In-House Error Monitoring

Published January 24, 2024


In Q3 of 2023, while at Stylitics, I was tasked with designing a system that would allow my team to monitor run-time errors from our many Third-Party JavaScript applications. Our suite of products are all client-side rendered widgets that require some configuration to render properly. This paradigm limits our implicit visibility into the run time of our applications, across the many websites they are running within.

System Requirements

In order for this system to function successfully we needed to meet the following requirements

System Architecture

Server Architecture

The server architecture we ended up choosing heavily favors cost savings in cloud computing costs by keeping things very simple. To intake requests, we have a Google Cloud function that can horizontally scale with high traffic loads. This cloud function then constructs a log entry and writes it to Google Cloud Logging for later analysis. This architecture also allows us to integrate Google Cloud Monitoring for these logging events, though at the time of writing, this has not been implemented.

flowchart LR
    A[Browser Client] --> GCP
    B[Browser Client] --> GCP
    C[Browser Client] --> GCP
    subgraph GCP [Google Cloud Platform]
        direction LR
        D  --> G[(Google Cloud\nLogging)]
        E  --> G[(Google Cloud\nLogging)]
        F  --> G[(Google Cloud\nLogging)]

Client SDK

To provide a good developer experience when integrating with the backend across the 10+ applications that my team manages, we added a thin SDK to our core library that exposes an intuitive API for engineers to take advantage of. The consumer simply creates a new instance of our domain object Logger, passing some configuration, which then provides a number of methods.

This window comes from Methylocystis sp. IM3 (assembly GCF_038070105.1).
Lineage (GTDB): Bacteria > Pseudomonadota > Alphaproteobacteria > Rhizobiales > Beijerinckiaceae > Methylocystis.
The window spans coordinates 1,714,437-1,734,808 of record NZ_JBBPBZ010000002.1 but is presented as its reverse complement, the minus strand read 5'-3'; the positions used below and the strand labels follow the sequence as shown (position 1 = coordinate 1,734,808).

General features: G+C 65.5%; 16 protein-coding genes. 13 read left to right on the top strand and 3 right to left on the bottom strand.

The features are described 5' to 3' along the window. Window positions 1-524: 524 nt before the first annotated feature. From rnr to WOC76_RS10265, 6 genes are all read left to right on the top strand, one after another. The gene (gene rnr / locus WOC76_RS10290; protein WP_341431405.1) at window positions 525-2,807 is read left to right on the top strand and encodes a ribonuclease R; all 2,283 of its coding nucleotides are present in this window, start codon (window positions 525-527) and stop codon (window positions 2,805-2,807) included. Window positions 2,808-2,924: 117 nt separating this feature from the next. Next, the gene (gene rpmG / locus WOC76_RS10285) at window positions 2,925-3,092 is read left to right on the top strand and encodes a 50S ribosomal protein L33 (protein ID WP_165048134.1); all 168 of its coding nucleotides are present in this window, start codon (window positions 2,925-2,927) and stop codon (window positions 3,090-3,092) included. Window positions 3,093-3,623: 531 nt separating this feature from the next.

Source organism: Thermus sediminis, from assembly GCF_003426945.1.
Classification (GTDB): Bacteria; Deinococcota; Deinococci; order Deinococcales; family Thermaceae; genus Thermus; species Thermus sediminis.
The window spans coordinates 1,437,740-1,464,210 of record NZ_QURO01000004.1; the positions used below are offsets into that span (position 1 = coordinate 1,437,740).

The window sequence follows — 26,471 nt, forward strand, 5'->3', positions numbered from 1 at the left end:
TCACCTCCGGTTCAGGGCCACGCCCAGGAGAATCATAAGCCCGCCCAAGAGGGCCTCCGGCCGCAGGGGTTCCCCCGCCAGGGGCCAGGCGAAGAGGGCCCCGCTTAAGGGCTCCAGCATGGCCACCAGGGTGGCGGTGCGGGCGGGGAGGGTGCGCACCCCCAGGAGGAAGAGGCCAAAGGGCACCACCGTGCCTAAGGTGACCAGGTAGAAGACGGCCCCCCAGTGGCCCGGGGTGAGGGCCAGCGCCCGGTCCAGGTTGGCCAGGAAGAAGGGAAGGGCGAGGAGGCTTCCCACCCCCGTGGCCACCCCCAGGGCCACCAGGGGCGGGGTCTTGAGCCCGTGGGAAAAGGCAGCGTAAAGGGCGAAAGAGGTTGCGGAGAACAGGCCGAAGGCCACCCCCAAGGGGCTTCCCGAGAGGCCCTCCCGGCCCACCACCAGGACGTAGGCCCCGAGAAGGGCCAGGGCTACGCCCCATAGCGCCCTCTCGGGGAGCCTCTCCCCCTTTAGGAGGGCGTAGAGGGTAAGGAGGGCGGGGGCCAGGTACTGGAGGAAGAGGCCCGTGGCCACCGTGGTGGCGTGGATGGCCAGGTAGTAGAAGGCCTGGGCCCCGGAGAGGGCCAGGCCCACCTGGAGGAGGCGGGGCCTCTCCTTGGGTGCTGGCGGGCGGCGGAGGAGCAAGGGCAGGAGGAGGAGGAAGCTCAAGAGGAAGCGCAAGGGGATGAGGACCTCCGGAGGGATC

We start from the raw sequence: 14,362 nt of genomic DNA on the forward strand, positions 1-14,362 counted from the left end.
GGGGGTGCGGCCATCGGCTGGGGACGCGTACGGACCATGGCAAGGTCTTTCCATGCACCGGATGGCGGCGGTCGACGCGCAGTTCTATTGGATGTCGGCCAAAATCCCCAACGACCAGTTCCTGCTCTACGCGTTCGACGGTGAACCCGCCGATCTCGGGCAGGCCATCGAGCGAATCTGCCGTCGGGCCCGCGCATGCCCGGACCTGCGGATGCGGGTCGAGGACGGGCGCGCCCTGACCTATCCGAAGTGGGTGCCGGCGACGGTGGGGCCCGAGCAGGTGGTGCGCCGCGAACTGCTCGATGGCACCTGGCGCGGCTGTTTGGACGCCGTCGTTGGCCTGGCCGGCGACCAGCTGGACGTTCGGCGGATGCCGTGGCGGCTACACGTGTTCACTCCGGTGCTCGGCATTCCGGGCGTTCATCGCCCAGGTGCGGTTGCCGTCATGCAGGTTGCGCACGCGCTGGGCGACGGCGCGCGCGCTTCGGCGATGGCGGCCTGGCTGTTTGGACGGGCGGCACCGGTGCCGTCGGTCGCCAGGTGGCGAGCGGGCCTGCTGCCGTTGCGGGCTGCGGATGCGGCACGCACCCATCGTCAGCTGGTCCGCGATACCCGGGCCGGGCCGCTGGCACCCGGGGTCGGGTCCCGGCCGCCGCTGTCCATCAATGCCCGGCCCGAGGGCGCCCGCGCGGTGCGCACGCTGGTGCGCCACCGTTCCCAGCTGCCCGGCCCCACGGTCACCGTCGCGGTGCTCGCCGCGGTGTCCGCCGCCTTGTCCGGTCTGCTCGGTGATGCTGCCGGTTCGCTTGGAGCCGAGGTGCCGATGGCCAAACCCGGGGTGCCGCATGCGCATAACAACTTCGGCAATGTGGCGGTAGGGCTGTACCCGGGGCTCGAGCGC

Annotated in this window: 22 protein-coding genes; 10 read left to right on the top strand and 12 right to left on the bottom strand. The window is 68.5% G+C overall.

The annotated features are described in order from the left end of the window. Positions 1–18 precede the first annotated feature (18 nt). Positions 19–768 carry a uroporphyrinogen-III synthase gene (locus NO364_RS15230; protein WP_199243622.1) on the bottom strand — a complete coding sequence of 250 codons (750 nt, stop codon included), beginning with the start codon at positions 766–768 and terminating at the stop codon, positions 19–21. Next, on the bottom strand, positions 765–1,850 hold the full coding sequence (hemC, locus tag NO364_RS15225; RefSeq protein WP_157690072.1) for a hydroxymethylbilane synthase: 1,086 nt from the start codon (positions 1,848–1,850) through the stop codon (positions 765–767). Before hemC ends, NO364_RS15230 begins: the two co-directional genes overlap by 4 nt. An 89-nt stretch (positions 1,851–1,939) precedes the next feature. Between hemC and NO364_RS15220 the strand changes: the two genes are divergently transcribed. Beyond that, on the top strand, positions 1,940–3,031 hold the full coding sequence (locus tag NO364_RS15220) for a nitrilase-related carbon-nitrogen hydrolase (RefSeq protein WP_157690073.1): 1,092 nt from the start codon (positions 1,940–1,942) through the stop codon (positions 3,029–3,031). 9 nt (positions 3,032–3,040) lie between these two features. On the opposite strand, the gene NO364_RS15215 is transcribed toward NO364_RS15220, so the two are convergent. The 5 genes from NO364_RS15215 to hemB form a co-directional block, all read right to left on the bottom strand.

const logger = new Logger(...config);
 // to send an error to the backend, and log to the browser console
 // to throw an error and stop execution of the script

The other consideration we needed to make is to accommodate the asynchronous nature of our products. All of the products we ship are essentially client-side rendered Single Page Applications that perform a number of data fetching operations before the UI is rendered. This means that...

  1. Not all of our Logger configuration is available when we create a new instance
  2. Errors may need to be logged during the initial data fetching operations

To address this issue, we made all of the configuration optional and expose an update() method so that we can add more data to the logged errors as said data becomes available.


Since deploying this system to production in October 2023, we've integrated it with two of our products, with more integrations to come in Q1 2024. One of these products is a part of our core offering, and this error monitoring system has helped us identify run-time errors in two environments that we don't often test. Both of those bugs have now been patched, leading to more customer engagement analytics for that product, and in turn, more potential revenue for our clients.